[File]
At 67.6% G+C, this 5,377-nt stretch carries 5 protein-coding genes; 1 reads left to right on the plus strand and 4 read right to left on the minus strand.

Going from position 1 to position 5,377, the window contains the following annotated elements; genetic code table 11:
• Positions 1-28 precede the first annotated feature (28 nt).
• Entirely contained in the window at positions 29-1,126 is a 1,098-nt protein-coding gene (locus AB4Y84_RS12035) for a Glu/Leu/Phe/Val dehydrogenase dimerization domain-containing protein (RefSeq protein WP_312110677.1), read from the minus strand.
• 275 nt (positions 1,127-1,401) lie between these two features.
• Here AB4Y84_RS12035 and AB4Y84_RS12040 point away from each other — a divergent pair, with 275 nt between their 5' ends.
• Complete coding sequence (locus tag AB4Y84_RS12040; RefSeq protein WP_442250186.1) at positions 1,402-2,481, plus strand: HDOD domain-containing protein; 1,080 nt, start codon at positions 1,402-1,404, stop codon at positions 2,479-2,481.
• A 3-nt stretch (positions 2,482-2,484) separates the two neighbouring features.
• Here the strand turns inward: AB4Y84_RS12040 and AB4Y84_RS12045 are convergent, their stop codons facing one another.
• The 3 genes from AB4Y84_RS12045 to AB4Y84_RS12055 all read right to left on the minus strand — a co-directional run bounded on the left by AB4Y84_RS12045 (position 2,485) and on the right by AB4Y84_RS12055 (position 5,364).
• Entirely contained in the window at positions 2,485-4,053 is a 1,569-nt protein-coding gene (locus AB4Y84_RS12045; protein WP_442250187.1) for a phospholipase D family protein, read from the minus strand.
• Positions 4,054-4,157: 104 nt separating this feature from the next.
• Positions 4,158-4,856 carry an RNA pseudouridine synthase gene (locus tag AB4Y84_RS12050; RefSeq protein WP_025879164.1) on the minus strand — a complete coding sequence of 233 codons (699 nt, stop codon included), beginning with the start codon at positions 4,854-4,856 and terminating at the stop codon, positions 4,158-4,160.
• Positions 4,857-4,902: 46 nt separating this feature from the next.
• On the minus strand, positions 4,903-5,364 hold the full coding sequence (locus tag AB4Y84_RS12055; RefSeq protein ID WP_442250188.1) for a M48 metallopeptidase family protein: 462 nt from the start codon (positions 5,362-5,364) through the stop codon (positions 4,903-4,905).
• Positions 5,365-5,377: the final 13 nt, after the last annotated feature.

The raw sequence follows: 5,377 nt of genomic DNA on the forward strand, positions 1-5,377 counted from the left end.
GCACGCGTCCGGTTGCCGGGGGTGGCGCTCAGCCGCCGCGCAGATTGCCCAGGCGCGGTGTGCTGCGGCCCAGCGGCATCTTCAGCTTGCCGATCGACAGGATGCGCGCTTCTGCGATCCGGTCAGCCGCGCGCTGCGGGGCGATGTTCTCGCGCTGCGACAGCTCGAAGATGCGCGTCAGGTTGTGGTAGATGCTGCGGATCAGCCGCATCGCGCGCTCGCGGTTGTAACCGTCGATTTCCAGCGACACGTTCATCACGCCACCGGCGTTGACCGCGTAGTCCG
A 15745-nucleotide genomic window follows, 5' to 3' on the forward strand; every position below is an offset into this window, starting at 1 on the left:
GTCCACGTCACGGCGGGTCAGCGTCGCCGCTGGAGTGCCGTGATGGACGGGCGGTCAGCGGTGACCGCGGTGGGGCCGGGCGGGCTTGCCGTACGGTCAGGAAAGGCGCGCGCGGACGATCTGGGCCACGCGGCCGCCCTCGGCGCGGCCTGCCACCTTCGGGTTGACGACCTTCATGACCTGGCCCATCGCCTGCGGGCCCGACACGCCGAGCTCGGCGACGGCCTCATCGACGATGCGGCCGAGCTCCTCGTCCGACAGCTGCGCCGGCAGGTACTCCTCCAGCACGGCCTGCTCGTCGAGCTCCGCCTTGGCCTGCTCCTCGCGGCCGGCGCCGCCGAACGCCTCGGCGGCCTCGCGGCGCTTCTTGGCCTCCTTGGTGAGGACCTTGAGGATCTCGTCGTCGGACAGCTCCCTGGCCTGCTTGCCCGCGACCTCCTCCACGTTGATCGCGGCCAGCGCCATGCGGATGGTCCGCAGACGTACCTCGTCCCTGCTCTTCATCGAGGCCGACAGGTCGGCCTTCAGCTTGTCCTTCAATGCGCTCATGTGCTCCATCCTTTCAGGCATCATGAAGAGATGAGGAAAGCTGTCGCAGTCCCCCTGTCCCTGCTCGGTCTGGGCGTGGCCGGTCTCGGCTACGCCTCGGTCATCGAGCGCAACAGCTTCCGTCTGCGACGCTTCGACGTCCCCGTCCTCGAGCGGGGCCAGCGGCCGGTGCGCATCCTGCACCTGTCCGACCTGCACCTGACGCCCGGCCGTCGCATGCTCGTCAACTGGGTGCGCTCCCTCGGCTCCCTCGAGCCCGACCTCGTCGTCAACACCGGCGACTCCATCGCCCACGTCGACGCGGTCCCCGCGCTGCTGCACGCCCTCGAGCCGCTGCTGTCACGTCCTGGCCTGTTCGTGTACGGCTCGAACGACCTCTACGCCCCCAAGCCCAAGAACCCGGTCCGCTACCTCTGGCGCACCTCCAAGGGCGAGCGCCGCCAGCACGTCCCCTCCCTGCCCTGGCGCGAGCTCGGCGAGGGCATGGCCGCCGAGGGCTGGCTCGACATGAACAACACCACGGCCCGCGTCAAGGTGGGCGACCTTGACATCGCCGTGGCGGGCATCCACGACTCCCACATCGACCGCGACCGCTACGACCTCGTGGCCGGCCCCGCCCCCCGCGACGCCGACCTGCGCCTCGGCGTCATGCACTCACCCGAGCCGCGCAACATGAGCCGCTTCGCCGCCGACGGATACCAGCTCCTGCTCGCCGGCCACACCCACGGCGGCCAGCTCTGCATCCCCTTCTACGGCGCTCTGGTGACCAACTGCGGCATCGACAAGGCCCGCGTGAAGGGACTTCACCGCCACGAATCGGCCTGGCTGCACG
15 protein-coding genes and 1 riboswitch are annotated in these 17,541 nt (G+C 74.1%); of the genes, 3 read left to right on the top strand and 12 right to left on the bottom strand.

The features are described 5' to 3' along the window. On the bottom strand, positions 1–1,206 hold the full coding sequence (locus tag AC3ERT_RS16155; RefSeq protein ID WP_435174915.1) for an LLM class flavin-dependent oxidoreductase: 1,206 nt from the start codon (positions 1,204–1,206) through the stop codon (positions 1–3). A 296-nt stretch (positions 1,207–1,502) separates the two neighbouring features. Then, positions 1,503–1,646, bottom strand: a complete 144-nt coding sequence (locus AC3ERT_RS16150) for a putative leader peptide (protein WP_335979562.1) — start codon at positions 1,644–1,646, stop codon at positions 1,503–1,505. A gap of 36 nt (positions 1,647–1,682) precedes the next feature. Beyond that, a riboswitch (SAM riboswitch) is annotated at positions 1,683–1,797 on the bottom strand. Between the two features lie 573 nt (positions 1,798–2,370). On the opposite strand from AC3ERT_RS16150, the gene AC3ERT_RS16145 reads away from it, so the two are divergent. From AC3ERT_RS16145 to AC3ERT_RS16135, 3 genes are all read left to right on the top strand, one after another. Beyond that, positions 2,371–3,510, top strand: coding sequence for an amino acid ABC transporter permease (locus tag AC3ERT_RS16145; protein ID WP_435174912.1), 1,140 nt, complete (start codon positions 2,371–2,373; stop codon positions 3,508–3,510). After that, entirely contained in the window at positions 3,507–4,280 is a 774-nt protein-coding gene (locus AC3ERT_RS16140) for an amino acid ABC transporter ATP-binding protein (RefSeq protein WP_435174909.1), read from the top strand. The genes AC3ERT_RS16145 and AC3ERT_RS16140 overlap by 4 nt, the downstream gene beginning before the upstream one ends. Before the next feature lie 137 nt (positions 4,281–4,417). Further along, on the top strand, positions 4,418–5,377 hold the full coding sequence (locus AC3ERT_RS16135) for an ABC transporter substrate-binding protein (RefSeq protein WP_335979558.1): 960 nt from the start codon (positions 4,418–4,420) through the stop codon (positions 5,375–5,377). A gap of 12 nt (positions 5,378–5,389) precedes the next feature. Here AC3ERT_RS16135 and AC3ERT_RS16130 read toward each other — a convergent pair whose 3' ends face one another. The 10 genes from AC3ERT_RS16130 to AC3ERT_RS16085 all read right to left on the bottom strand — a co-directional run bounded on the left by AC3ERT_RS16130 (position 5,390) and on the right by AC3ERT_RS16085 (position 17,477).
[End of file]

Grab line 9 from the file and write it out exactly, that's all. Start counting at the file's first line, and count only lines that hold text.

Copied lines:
• Here the strand turns inward: AB4Y84_RS12040 and AB4Y84_RS12045 are convergent, their stop codons facing one another.